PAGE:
Choi G, Wolthuis EK, Bresser P, Levi M, van der Poll T, Dzoljic M, et al. Mechanical ventilation with lower tidal volumes and positive end-expiratory pressure prevents alveolar coagulation in patients without lung injury. Anesthesiology 2006;105:689-95.  Back to cited text no. 3
    
4.
Wrigge H, Uhlig U, Zinserling J, Behrends-Callsen E, Ottersbach G, Fischer M, et al. The effects of different ventilatory settings on pulmonary and systemic inflammatory responses during major surgery. Anesth Analg 2004;98:775-81.  Back to cited text no. 4
    
5.
Wrigge H, Zinserling J, Stüber F, von Spiegel T, Hering R, Wetegrove S, et al. Effects of mechanical ventilation on release of cytokines into systemic circulation in patients with normal pulmonary function. Anesthesiology 2000;93:1413-7.  Back to cited text no. 5
    
6.
Treschan TA, Kaisers W, Schaefer MS, Bastin B, Schmalz U, Wania V, et al. Ventilation with low tidal volumes during upper abdominal surgery does not improve postoperative lung function. Br J Anaesth 2012;109:263-71.  Back to cited text no. 6
    
7.
Weingarten TN, Whalen FX, Warner DO, Gajic O, Schears GJ, Snyder MR, et al. Comparison of two ventilatory strategies in elderly patients undergoing major abdominal surgery. Br J Anaesth 2010;104:16-22.  Back to cited text no. 7
    
8.
Determann RM, Wolthuis EK, Choi G, Bresser P, Bernard A, Lutter R, et al. Lung epithelial injury markers are not influenced by use of lower tidal volumes during elective surgery in patients without preexisting lung injury. Am J Physiol Lung Cell Mol Physiol 2008;294:L344-50.  Back to cited text no. 8
    
9.
Memtsoudis SG, Bombardieri AM, Ma Y, Girardi FP. The effect of low versus high tidal volume ventilation on inflammatory markers in healthy individuals undergoing posterior spine fusion in the prone position: A randomized controlled trial. J Clin Anesth 2012;24:263-9.  Back to cited text no. 9
    
10.
Futier E, Constantin JM, Paugam-Burtz C, Pascal J, Eurin M, Neuschwander A, et al. A trial of intraoperative low-tidal-volume ventilation in abdominal surgery. N Engl J Med 2013;369:428-37.  Back to cited text no. 10
    
11.
Michelet P, D'Journo XB, Roch A, Doddoli C, Marin V, Papazian L, et al. Protective ventilation influences systemic inflammation after esophagectomy: A randomized controlled study. Anesthesiology 2006;105:911-9.  Back to cited text no. 11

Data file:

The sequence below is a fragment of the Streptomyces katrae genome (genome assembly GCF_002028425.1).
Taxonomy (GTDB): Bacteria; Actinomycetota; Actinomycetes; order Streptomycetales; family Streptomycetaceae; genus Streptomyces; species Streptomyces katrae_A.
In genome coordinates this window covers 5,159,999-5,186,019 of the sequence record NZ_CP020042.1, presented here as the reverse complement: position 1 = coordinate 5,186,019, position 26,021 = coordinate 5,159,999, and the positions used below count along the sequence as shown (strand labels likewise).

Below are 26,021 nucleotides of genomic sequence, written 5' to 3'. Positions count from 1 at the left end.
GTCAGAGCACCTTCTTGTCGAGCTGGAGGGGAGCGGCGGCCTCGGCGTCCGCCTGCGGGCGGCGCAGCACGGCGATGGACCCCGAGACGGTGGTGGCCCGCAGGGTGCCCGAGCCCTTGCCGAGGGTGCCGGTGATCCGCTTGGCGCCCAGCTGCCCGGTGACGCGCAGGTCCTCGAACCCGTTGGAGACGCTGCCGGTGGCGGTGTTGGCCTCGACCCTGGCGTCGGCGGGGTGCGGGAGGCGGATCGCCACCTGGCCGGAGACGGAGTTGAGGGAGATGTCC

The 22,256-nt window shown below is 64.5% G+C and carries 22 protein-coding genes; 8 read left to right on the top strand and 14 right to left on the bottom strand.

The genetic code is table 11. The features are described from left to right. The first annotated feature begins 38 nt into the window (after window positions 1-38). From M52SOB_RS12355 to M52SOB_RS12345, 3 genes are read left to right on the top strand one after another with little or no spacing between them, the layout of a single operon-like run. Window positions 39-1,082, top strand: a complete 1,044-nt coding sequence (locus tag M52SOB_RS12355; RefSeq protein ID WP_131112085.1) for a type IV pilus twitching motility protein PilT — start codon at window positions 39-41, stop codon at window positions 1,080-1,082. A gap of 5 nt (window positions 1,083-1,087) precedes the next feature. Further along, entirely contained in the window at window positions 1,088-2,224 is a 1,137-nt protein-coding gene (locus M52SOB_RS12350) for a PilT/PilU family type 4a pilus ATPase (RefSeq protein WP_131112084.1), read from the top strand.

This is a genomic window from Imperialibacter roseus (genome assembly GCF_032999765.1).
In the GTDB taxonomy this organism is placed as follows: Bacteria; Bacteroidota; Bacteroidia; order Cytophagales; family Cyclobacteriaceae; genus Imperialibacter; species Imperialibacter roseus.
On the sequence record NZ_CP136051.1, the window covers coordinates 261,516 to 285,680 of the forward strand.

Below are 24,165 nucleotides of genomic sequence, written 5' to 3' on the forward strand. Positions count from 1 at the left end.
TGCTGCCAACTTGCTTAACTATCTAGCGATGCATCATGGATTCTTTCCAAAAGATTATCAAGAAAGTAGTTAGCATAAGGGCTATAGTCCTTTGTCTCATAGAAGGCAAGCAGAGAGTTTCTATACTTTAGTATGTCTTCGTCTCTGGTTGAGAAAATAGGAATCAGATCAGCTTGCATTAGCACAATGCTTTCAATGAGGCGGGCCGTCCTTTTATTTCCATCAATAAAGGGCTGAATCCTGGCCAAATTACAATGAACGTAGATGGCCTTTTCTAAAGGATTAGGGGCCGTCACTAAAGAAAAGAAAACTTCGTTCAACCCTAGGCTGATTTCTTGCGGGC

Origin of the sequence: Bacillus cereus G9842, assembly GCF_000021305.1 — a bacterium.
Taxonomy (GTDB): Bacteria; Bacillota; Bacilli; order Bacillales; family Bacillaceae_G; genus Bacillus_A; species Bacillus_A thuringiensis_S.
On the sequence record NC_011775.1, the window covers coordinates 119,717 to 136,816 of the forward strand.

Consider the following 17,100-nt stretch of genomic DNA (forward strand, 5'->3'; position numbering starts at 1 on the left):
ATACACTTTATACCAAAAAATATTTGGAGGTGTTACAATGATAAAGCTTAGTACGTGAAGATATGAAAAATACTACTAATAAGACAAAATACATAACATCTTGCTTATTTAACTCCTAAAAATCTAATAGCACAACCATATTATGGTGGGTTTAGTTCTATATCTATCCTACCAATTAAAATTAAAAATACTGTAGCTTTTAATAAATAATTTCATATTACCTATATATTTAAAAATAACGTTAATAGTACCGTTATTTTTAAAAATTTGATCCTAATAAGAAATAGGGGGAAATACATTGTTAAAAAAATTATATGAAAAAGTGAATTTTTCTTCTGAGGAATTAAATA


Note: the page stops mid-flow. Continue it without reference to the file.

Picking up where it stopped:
12.
Valenza F, Chevallard G, Fossali T, Salice V, Pizzocri M, Gattinoni L. Management of mechanical ventilation during laparoscopic surgery. Best Pract Res Clin Anaesthesiol 2010;24227-41.  Back to cited text no. 12
    
13.
Kokulu S, Günay E, Baki ED, Ulasli SS, Yilmazer M, Koca B, et al. Impact of a lung-protective ventilatory strategy on systemic and pulmonary inflammatory responses during laparoscopic surgery: Is it really helpful? Inflammation 2015;38:361-7.  Back to cited text no. 13
    
14.
Ela Y, Baki ED, Ates M, Kokulu S, Keles I, Karalar M, et al. Exploring for the safer ventilation method in laparoscopic urologic patients? Conventional or low tidal? J Laparoendosc Adv Surg Tech A 2014;24:786-90.  Back to cited text no. 14
    
15.
Tyagi A, Kumar R, Sethi AK, Mohta M. A comparison of pressure-controlled and volume-controlled ventilation for laparoscopic cholecystectomy. Anaesthesia 2011;66:503-8.  Back to cited text no. 15
    
16.
Kim JY, Shin CS, Kim HS, Jung WS, Kwak HJ. Positive end-expiratory pressure in pressure-controlled ventilation improves ventilatory and oxygenation parameters during laparoscopic cholecystectomy. Surg Endosc 2010;24:1099-103.  Back to cited text no. 16
    
17.
Karsten J, Luepschen H, Grossherr M, Bruch HP, Leonhardt S, Gehring H, et al. Effect of PEEP on regional ventilation during laparoscopic surgery monitored by electrical impedance tomography. Acta Anaesthesiol Scand 2011;55:878-86.  Back to cited text no. 17
    
18.
Putensen C, Wrigge H. Tidal volumes in patients with normal lungs: One for all or the less, the better? Anesthesiology 2007;106:1085-7.  Back to cited text no. 18
    
19.
Hubmayr RD. Perspective on lung injury and recruitment: A skeptical look at the opening and collapse story. Am J Respir Crit Care Med 2002;165:1647-53.  Back to cited text no. 19
    
20.
Rimensberger PC, Cox PN, Frndova H, Bryan AC. The open lung during small tidal volume ventilation: Concepts of recruitment and “optimal” positive end-expiratory pressure. Crit Care Med 1999;27:1946-52.  Back to cited text no. 20
    
21.
Neumann P, Rothen HU, Berglund JE, Valtysson J, Magnusson A, Hedenstierna G. Positive end-expiratory pressure prevents atelectasis during general anaesthesia even in the presence of a high inspired oxygen concentration. Acta Anaesthesiol Scand 1999;43:295-301.  Back to cited text no. 21
    
22.
Tusman G, Böhm SH, Suarez-Sipmann F, Turchetto E. Alveolar recruitment improves ventilatory efficiency of the lungs during anesthesia. Can J Anaesth 2004;51:723-7.  Back to cited text no. 22
    


    Figures

  [Figure 1]
 
 
    Tables

  [Table 1], [Table 2], [Table 3], [Table 4]



 

Top
 
  Search
 
    Similar in PUBMED
   Search Pubmed for
   Search in Google Scholar for
 Related articles
    Access Statistics
    Email Alert *
    Add to My List *
* Registration required (free)  

 
  In this article
   Abstract
  Introduction
  Material and Methods
  Results
  Discussion
  Conclusion
   References
   Article Figures
   Article Tables

 Article Access Statistics
    Viewed86    
    Printed0    
    Emailed0    
    PDF Downloaded24    
    Comments [Add]    

Recommend this journal